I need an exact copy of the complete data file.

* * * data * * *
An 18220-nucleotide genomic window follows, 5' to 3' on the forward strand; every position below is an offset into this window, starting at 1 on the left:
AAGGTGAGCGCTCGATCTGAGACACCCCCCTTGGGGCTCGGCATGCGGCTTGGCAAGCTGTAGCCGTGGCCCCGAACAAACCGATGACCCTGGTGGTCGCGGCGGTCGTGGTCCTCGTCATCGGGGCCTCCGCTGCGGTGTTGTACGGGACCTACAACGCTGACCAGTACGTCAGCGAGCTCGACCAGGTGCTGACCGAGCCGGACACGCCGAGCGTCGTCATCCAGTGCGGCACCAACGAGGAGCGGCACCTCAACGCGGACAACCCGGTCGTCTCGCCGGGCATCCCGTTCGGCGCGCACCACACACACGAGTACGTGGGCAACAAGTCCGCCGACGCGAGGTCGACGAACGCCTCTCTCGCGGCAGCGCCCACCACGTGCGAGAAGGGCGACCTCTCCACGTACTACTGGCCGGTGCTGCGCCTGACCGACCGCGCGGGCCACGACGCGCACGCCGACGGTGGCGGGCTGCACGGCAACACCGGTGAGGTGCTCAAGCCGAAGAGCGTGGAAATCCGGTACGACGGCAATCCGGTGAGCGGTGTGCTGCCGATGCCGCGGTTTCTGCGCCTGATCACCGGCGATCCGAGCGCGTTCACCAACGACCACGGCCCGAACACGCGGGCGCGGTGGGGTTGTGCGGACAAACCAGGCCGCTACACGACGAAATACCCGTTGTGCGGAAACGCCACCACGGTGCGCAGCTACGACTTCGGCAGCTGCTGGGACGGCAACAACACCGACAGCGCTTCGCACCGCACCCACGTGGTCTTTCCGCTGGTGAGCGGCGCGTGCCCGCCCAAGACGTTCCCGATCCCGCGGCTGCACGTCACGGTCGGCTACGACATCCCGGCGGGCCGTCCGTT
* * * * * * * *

An 18220-nucleotide genomic window follows, 5' to 3' on the forward strand; every position below is an offset into this window, starting at 1 on the left:
AAGGTGAGCGCTCGATCTGAGACACCCCCCTTGGGGCTCGGCATGCGGCTTGGCAAGCTGTAGCCGTGGCCCCGAACAAACCGATGACCCTGGTGGTCGCGGCGGTCGTGGTCCTCGTCATCGGGGCCTCCGCTGCGGTGTTGTACGGGACCTACAACGCTGACCAGTACGTCAGCGAGCTCGACCAGGTGCTGACCGAGCCGGACACGCCGAGCGTCGTCATCCAGTGCGGCACCAACGAGGAGCGGCACCTCAACGCGGACAACCCGGTCGTCTCGCCGGGCATCCCGTTCGGCGCGCACCACACACACGAGTACGTGGGCAACAAGTCCGCCGACGCGAGGTCGACGAACGCCTCTCTCGCGGCAGCGCCCACCACGTGCGAGAAGGGCGACCTCTCCACGTACTACTGGCCGGTGCTGCGCCTGACCGACCGCGCGGGCCACGACGCGCACGCCGACGGTGGCGGGCTGCACGGCAACACCGGTGAGGTGCTCAAGCCGAAGAGCGTGGAAATCCGGTACGACGGCAATCCGGTGAGCGGTGTGCTGCCGATGCCGCGGTTTCTGCGCCTGATCACCGGCGATCCGAGCGCGTTCACCAACGACCACGGCCCGAACACGCGGGCGCGGTGGGGTTGTGCGGACAAACCAGGCCGCTACACGACGAAATACCCGTTGTGCGGAAACGCCACCACGGTGCGCAGCTACGACTTCGGCAGCTGCTGGGACGGCAACAACACCGACAGCGCTTCGCACCGCACCCACGTGGTCTTTCCGCTGGTGAGCGGCGCGTGCCCGCCCAAGACGTTCCCGATCCCGCGGCTGCACGTCACGGTCGGCTACGACATCCCGGCGGGCCGTCCGTT